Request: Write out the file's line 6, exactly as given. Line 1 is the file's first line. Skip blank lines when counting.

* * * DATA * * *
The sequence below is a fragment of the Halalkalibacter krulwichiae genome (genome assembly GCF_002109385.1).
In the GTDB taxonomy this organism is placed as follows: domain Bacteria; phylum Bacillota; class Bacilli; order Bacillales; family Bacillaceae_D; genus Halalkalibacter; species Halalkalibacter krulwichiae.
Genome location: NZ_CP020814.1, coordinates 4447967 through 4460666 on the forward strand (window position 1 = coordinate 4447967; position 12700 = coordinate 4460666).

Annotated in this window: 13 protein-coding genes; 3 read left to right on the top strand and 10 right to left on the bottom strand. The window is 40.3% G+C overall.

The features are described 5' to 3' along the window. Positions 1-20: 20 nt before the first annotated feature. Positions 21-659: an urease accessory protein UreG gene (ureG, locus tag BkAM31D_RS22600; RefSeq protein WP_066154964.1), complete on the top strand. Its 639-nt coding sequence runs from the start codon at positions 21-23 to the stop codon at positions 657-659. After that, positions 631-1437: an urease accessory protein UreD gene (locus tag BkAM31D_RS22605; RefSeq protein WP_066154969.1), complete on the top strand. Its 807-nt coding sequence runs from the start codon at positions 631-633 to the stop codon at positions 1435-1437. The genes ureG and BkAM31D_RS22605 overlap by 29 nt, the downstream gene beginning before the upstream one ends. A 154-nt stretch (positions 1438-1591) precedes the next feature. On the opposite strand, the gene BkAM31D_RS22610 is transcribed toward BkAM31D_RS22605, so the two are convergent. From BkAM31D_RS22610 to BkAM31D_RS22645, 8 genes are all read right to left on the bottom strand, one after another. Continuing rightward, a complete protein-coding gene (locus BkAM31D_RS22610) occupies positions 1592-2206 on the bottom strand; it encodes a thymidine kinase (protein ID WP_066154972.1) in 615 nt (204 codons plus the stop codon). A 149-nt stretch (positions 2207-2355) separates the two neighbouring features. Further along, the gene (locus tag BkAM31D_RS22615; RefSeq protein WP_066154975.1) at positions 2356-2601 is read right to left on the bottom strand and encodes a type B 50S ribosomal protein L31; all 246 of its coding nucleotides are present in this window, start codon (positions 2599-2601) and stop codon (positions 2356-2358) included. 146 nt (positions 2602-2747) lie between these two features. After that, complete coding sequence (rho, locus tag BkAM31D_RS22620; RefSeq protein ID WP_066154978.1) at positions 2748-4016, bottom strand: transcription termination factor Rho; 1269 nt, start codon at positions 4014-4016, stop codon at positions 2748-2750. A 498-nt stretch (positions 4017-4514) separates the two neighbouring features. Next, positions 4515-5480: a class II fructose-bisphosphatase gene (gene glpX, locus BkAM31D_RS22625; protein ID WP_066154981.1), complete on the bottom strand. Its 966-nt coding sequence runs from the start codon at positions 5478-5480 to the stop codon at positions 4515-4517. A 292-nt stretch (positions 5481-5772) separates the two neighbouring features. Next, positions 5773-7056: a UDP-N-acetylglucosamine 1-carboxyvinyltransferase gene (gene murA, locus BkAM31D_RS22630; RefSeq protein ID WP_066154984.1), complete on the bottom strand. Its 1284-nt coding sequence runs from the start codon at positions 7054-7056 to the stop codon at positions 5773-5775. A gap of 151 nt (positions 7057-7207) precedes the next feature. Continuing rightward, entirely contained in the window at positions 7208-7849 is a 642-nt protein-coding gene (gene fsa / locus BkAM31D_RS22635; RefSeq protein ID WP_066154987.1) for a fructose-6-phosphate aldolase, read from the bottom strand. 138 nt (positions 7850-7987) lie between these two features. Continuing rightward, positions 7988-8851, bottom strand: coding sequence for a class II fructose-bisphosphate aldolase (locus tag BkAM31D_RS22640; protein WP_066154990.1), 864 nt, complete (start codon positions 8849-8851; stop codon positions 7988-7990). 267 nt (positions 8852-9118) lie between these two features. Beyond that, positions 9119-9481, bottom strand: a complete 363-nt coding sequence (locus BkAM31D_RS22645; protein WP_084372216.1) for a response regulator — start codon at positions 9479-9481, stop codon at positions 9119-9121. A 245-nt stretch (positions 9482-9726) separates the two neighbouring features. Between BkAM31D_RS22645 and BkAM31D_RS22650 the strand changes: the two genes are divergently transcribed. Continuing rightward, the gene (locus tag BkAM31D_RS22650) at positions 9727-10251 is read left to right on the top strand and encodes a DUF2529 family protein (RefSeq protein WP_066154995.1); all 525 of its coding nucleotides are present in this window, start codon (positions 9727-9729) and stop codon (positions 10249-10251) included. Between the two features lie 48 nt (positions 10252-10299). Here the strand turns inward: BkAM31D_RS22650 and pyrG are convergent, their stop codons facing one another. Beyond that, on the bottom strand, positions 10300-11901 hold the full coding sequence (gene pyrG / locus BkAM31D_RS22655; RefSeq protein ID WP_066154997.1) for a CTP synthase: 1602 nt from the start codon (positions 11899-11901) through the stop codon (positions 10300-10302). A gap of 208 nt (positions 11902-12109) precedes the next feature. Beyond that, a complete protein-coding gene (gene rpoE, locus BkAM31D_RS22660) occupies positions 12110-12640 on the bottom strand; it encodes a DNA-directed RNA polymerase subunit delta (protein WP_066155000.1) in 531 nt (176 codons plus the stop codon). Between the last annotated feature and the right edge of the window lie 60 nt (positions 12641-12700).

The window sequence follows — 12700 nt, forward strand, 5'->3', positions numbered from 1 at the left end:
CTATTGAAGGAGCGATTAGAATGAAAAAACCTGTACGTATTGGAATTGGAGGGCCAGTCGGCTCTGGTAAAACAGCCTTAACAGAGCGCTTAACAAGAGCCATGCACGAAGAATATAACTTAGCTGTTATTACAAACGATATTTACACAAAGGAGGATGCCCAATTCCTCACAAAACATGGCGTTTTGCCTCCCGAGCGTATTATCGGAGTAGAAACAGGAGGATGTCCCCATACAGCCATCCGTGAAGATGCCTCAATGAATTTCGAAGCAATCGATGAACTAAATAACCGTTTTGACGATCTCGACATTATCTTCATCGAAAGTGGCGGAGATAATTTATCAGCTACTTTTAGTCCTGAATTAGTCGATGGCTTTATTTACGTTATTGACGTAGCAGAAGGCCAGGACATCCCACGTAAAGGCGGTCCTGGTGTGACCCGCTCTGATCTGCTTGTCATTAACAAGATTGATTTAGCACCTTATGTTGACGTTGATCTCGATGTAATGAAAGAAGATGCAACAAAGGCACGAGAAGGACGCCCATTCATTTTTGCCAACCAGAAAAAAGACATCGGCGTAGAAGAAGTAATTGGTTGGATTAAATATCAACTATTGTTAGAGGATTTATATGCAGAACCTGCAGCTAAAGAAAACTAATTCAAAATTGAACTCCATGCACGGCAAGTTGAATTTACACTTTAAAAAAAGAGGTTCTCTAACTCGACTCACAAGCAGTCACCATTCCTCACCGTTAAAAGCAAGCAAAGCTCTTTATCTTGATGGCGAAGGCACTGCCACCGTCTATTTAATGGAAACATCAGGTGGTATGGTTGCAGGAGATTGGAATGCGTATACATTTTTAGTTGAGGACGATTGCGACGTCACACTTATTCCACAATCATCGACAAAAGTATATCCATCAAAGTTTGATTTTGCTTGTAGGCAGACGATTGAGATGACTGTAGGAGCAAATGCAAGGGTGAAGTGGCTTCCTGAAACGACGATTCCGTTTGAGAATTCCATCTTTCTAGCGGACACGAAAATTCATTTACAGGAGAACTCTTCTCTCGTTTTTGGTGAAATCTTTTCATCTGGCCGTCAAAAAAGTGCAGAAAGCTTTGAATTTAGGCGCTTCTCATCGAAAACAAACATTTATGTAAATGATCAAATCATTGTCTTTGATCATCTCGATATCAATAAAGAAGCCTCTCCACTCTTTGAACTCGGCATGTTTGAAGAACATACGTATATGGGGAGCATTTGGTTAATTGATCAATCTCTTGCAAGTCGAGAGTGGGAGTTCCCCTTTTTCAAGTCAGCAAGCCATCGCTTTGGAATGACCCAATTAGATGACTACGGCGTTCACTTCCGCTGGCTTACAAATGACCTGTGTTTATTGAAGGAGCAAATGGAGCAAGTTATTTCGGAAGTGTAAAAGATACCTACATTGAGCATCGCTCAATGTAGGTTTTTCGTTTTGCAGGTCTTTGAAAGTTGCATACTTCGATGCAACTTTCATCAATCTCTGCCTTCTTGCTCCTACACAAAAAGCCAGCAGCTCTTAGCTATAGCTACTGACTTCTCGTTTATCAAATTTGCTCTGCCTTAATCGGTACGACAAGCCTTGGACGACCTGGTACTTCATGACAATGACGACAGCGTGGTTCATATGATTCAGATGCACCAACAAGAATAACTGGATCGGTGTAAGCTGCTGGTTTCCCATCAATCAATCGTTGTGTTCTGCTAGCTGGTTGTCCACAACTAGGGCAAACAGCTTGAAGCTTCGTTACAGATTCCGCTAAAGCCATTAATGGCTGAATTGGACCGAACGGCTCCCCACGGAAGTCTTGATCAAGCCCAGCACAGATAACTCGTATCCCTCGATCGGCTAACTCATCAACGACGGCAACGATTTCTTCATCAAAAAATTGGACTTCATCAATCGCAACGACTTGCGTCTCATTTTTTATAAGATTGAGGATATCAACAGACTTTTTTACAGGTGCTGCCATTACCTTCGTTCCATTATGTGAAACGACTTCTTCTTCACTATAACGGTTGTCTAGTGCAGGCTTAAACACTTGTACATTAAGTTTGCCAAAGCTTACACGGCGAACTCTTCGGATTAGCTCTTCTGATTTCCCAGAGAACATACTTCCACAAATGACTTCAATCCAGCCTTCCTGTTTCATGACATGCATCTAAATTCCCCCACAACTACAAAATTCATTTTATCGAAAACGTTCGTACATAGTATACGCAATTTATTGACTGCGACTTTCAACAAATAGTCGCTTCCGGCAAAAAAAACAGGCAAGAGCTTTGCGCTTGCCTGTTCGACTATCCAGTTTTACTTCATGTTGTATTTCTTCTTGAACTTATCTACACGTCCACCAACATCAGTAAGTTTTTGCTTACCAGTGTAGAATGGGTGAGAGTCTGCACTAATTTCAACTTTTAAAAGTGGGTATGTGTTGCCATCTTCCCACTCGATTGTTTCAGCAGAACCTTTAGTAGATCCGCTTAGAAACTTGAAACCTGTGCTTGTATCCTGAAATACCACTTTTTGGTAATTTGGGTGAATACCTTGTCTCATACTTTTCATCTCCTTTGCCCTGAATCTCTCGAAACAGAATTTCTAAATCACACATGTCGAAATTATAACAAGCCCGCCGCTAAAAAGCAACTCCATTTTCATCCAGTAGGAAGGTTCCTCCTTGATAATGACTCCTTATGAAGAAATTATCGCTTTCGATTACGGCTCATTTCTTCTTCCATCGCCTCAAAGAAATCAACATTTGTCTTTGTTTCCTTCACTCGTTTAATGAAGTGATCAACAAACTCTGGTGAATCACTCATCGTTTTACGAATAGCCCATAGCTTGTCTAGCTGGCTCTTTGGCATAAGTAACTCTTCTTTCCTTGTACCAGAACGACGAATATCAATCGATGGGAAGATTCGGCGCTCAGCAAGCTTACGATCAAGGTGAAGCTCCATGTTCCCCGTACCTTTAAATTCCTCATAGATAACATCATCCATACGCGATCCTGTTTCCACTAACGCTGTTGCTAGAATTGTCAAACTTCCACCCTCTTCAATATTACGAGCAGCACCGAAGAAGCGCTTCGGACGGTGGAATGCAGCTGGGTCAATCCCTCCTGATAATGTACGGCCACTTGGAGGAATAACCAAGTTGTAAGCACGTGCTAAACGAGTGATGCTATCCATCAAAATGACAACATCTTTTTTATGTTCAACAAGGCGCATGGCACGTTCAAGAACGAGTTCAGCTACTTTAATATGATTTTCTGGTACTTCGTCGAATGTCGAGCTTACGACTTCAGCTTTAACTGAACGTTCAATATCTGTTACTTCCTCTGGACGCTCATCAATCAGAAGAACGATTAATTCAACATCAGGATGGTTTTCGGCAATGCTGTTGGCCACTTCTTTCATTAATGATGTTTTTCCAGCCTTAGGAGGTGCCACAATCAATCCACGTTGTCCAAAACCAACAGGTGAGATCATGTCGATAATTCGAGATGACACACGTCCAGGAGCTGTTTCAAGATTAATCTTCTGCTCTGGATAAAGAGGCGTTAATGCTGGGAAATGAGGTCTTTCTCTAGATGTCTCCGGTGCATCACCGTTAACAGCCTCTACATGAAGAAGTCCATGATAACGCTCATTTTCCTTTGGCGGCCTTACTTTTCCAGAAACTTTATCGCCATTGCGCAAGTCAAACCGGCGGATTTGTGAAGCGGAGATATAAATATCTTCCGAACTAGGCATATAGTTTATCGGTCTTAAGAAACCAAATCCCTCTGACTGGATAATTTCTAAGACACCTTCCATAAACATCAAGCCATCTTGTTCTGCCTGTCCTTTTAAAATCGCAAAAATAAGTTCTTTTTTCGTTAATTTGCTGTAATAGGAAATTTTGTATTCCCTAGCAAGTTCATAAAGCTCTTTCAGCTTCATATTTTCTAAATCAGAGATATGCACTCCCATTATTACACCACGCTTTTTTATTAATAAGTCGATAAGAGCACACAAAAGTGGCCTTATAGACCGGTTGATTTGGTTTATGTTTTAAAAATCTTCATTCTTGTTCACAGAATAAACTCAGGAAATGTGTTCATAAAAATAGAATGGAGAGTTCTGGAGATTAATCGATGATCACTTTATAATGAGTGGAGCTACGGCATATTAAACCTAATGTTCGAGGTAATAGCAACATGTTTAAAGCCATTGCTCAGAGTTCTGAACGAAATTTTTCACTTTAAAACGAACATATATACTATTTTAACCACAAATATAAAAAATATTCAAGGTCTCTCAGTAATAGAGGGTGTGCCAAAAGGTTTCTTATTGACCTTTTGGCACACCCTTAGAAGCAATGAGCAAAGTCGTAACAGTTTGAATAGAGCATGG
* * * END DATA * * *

The window sequence follows — 12700 nt, forward strand, 5'->3', positions numbered from 1 at the left end: